The radicalization of an employee at Germany's domestic intelligence agency went unnoticed, the BfV has said. The Spanish-born German national allegedly shared secret information on an Islamist chat site.
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Germany's domestic intelligence agency (BfV) confirmed on Wednesday that a 51-year-old man - arrested on suspicion of espionage and planning an Islamist terrorist attack - "radicalized himself undetected."
"We are evidently dealing with a case in which a person radicalized himself undetected within his personal surroundings," Hans-Georg Maassen told the German News Agency (DPA)
The news follows reports in German magazine "Der Spiegel" on Tuesday that the man's family was not even aware he had converted to Islam in 2014.
The Spanish-born German national was arrested in the western German city of Dusseldorf after allegedly disclosing sensitive information to another user on an extremist chat site. He also allegedly gathered information on the times and details of raids against extremists.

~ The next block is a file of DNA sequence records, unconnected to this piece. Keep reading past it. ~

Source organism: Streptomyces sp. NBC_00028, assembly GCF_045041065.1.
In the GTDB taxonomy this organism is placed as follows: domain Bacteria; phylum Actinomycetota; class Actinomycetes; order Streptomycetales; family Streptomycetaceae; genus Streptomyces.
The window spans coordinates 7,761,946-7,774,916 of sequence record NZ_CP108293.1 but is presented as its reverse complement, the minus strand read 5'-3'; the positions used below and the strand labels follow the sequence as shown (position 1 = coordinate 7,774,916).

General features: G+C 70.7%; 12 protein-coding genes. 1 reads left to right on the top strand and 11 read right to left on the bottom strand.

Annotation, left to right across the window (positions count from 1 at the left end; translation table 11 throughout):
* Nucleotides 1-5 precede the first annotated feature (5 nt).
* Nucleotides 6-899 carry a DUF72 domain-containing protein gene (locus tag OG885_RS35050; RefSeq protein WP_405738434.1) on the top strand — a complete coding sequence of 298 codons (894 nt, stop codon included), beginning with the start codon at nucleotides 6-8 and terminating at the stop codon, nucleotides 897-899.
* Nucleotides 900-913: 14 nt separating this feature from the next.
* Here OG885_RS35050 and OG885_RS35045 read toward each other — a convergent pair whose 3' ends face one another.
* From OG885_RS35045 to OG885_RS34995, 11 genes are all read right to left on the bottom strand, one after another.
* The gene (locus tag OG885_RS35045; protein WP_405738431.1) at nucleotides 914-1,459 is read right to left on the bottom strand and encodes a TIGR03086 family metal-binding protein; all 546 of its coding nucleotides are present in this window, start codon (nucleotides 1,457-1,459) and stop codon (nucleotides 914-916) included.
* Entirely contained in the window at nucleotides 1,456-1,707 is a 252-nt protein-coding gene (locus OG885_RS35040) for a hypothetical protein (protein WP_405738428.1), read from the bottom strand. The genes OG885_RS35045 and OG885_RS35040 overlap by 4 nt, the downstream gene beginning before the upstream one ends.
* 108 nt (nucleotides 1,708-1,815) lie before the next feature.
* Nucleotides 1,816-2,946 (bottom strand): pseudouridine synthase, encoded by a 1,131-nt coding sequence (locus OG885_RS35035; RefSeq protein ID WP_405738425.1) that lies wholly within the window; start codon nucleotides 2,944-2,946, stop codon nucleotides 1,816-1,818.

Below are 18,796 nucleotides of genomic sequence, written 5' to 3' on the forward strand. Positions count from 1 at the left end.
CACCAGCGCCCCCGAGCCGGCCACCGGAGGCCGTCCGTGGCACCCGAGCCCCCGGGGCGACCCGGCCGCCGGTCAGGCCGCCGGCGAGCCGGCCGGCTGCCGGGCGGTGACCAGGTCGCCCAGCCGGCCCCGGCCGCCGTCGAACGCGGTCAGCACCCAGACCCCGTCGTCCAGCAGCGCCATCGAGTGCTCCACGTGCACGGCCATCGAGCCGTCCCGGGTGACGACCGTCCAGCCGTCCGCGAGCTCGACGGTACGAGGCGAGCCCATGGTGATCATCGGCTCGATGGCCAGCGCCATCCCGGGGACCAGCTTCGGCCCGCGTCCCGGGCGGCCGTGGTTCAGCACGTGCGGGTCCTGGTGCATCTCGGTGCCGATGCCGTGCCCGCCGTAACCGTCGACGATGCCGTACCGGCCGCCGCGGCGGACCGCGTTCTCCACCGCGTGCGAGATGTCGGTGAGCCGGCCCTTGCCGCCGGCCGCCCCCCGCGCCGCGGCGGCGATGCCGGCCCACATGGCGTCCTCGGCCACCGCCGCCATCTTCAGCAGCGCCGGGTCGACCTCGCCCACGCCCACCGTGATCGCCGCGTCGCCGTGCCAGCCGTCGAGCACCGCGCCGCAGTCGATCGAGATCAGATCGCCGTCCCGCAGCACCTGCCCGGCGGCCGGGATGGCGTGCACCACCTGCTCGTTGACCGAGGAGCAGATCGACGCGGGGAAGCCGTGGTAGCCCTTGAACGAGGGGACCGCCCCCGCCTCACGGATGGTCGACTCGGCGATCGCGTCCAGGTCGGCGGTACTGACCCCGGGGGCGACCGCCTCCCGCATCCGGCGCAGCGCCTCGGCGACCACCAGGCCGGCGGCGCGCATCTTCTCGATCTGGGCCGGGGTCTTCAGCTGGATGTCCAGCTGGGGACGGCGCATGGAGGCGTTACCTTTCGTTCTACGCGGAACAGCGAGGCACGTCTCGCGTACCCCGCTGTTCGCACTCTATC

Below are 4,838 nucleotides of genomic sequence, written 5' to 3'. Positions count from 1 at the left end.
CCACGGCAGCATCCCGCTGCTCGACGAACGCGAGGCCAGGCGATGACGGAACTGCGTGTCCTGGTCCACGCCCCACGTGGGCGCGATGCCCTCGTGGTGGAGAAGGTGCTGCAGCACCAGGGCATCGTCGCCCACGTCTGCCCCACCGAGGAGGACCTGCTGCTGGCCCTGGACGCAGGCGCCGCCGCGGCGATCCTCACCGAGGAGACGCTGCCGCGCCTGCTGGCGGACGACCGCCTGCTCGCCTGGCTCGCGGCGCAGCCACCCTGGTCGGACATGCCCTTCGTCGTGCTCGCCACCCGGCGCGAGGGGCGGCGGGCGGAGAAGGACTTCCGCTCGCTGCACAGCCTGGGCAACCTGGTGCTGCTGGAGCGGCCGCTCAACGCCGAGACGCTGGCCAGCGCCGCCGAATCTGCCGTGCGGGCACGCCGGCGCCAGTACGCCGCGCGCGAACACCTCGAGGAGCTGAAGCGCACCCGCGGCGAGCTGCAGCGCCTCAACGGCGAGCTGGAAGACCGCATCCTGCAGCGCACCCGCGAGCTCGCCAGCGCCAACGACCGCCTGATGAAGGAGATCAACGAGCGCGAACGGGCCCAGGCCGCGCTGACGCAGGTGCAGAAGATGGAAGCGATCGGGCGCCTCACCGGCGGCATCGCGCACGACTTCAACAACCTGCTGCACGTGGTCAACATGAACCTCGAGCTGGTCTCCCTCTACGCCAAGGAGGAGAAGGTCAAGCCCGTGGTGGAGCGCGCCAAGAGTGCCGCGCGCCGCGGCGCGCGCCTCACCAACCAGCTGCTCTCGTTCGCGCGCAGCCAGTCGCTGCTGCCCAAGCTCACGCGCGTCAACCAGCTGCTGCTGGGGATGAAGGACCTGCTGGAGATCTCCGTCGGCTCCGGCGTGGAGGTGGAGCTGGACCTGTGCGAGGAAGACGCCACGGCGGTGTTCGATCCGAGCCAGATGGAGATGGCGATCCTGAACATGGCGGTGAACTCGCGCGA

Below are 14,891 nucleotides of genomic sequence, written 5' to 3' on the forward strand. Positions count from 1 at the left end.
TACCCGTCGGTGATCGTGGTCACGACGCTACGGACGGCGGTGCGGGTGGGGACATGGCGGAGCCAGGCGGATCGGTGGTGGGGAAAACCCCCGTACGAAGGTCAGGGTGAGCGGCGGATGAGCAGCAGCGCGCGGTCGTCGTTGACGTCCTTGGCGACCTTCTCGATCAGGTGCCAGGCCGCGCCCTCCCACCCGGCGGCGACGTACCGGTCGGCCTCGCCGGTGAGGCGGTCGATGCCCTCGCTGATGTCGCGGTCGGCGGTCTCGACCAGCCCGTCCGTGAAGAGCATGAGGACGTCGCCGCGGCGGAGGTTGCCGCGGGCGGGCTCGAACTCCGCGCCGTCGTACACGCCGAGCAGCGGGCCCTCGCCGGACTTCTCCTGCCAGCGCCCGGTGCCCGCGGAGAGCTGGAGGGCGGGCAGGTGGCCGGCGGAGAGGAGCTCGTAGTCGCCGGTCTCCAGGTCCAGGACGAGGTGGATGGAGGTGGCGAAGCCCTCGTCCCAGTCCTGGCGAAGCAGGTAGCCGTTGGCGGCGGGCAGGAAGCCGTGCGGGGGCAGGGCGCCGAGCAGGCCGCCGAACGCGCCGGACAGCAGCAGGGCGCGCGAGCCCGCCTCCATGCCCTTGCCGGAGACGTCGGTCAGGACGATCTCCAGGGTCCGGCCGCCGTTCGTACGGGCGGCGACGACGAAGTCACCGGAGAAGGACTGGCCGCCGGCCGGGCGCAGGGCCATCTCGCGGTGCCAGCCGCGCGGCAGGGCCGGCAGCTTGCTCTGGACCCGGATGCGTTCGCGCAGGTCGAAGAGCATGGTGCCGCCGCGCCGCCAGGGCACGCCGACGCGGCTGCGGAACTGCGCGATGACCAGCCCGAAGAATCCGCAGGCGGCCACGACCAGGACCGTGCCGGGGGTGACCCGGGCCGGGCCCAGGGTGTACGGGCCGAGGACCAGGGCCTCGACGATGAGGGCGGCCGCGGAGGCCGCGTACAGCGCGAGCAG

'For Allah's purpose'
According to prosecutors, the former bank-worker was only hired by the BfV in April, where he joined a new task force, monitoring the ever-growing Salafist scene in Germany.
German daily "Die Welt" also reported that he had also boasted about having a plan in place to carry out an attack on his place of work, though according to authorities he did not appear to have yet taken any concrete steps into carrying it out.
The suspect allegedly wrote online that such an attack against "unbelievers" would be "for Allah's purpose."
"Like every intelligence agency, (the BfV) is the target of infiltration attempts by foreign services, extremists and terrorists, which is why we as a security agency have to be particularly vigilant with regards to intruders," Maassen said.
The father of four had been under surveillance for about four weeks before an arrest warrant was issued for him, resulting in his detention.
Germany's main opposition party, the Social Democrats (SPD), on Wednesday called for a full inquiry into how the mole was recruited despite screening measures. "This has revealed a possible gap in security," said Social Democrat Burkhard Lischka.
Germany has remained on high alert for possible "Islamic State"-inspired operations since last year's Paris terror attacks, as well as a series of others to hit the continent, including in Nice and Brussels. The jihadi militant group also claimed responsibility for two attacks carried out in southern Germany during the summer.